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Bone meal

From Wikipedia, the free encyclopedia

Bone meal (or bonemeal) is a mixture of finely and coarsely ground animal bones and slaughter-house waste products.[1] It is used as a dietary supplement to supply calcium and phosphorus to monogastric livestock in the form of hydroxyapatite. As a slow-release organic fertilizer, it supplies phosphorus, calcium, and a small amount of nitrogen to plants.


Dietary supplement[edit]

Bone meal, along with a variety of other meals, especially meat meal, is used as a dietary/mineral supplement for livestock. The improper application of bone and meat meal products in animal nutrition can contribute to the spread of transmissible spongiform encephalopathy, commonly known in cattle as Mad Cow Disease. Proper heat control can reduce salmonella contaminants.[2]

Bone meal was historically used as a human dietary calcium supplement. Research has shown that calcium and lead in their ionic forms (Ca2+, Pb2+) have similar atomic structures and so create a potential for accumulation of lead in bones.[3] American actress Allison Hayes was poisoned in the 1970s with a calcium supplement made from horse bone containing high amounts of lead, which moved the EPA to develop more stringent importation rules. Additionally, research conducted on chicken bone broth-based foods in 2013 showed they contained an order of magnitude more lead than tap water.[4]


Bone meal provides phosphorus and calcium to plants, along with a largely inconsequential amount of nitrogen.[5] The N-P-K rating of bone meal is typically 3–15–0[6] along with a calcium content of around 12% (18% CaO equiv.),[7] although it can vary quite a bit depending on the source from 1–13–0 to 3–22–0.[citation needed]

As bone meal is water-insoluble, it needs to be broken down before the plant can absorb it, either by soil acidity or by microbial activity producing acids. According to the Colorado State University, it can only be broken down in acidic soil (pH < 7.0) and releases its nutrients over a span of 1 to 4 months.[6]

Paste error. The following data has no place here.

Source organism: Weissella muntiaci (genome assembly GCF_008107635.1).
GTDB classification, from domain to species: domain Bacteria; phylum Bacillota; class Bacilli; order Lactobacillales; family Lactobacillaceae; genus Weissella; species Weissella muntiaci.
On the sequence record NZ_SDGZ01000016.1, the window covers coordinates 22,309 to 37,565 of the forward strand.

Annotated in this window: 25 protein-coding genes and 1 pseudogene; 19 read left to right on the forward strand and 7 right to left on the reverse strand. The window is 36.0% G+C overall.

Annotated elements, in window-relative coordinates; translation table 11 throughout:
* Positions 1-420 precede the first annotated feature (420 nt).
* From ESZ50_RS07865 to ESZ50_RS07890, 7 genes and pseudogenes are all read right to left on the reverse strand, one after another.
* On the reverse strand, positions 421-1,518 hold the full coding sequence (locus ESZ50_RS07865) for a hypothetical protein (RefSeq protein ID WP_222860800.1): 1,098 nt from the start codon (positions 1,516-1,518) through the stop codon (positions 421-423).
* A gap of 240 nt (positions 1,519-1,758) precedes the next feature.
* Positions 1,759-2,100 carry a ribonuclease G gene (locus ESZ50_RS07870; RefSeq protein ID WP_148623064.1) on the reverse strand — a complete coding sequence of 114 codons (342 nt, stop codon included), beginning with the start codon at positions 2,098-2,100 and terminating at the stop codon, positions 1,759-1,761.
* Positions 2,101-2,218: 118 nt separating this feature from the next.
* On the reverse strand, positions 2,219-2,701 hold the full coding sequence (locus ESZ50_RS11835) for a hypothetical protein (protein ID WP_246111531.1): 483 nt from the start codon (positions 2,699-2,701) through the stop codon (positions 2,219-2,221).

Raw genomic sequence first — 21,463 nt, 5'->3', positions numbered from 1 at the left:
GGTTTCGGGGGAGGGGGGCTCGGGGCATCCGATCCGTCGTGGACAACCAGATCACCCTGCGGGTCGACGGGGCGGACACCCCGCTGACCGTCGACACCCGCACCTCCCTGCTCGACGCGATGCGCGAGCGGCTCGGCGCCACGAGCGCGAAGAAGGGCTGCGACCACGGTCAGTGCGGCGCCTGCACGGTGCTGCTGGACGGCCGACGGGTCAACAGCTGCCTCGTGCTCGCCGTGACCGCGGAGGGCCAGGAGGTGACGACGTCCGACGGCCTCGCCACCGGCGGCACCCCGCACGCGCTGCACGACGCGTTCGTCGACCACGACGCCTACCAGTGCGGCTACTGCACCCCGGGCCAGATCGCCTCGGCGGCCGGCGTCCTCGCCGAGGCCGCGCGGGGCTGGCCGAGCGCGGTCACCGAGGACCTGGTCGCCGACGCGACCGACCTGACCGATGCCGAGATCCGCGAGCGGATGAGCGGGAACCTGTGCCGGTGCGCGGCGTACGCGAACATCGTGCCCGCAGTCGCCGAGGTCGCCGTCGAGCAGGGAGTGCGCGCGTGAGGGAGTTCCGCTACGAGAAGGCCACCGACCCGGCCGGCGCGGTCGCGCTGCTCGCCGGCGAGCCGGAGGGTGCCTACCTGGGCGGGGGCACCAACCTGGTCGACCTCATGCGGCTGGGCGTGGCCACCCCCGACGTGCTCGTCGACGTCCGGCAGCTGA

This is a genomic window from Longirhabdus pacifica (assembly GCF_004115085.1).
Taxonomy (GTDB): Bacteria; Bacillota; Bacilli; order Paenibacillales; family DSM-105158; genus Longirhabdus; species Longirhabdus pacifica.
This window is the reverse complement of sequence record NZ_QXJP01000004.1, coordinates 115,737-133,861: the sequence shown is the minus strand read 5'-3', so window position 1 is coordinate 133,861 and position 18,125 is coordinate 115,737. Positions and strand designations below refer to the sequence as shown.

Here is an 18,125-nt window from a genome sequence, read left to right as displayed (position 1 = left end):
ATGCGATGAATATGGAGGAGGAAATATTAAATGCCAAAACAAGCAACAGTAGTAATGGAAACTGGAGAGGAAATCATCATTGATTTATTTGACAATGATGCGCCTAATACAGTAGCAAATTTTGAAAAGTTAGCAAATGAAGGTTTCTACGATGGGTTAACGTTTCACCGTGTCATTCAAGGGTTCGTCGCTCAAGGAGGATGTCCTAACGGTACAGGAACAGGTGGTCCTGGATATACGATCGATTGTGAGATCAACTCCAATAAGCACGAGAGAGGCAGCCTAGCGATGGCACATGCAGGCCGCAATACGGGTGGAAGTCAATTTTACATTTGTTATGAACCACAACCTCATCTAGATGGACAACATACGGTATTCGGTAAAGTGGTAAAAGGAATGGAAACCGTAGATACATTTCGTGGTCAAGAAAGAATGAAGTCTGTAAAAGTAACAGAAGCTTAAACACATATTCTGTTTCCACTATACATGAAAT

The process was first suggested by Justus von Liebig (dissolving animal bones in sulphuric acid) around 1840 and first used in Britain by Rev James Robertson in Ellon, Aberdeenshire in 1841.[8]

Before Liebig, the expansion of agriculture had depleted the soil of essential nutrients. In desperation, farmers collected the bones from major battlefields like the Battle of Waterloo and the Battle of Austerlitz to crush them and refertilize the soil.[9]

In 19th-century Europe, large-scale production and international trade in bone meal was seen as essential for agricultural development.[10]

See also[edit]


  1. ^ Brigham and Women's Hospital. "Bone Meal". Retrieved 22 November 2012.
  2. ^ Animal Feed Resources Information System, University of Kentucky, College of Agriculture, Poultry Extension. "Common Protein Sources for Poultry Diets". Archived from the original on 1 December 2012. Retrieved 23 November 2012.{{cite web}}: CS1 maint: multiple names: authors list (link)
  3. ^ "Lead and Calcium – Lead Poisoning". 4 December 2021.
  4. ^ Monro JA, Leon R, Puri BK (2013). "The risk of lead contamination in bone broth diets". Med Hypotheses. 80 (4): 389–90. doi:10.1016/j.mehy.2012.12.026. PMID 23375414.{{cite journal}}: CS1 maint: multiple names: authors list (link)
  5. ^ Chen, L.; J. Helenius; A. Kangus (2009). "NJF Seminar 422: Meat bone meal as nitrogen and phosphorus fertilizer (abstract)" (PDF). Nordic Association of Agricultural Scientists. 5 (2): 26. Retrieved 23 November 2012.
  6. ^ a b Card, Adrian; David Whiting; Carl Wilson; Jean Reeders (December 2011). "Organic Fertilizers" (PDF). Colorado State University Extension. Colorado Master Gardener Program (CMG Garden Notes): 4. Archived from the original (PDF) on 2011-07-21. Retrieved 8 October 2014.
  7. ^ Barker, Allen V. (2018). "Fertilizers". Reference Module in Chemistry, Molecular Sciences and Chemical Engineering. doi:10.1016/B978-0-12-409547-2.00142-6. ISBN 9780124095472.
  8. ^ "Robertson, James (1803-1860)".
  9. ^ Hillel, Daniel (2007). Soil in the Environment: Crucible of Terrestrial Life. Elsevier Science. p. 161. ISBN 9780080554969.
  10. ^ Sir John Sinclair (1832). The Code of Agriculture. Sherwood, Gilbert & Piper. pp. 141–145.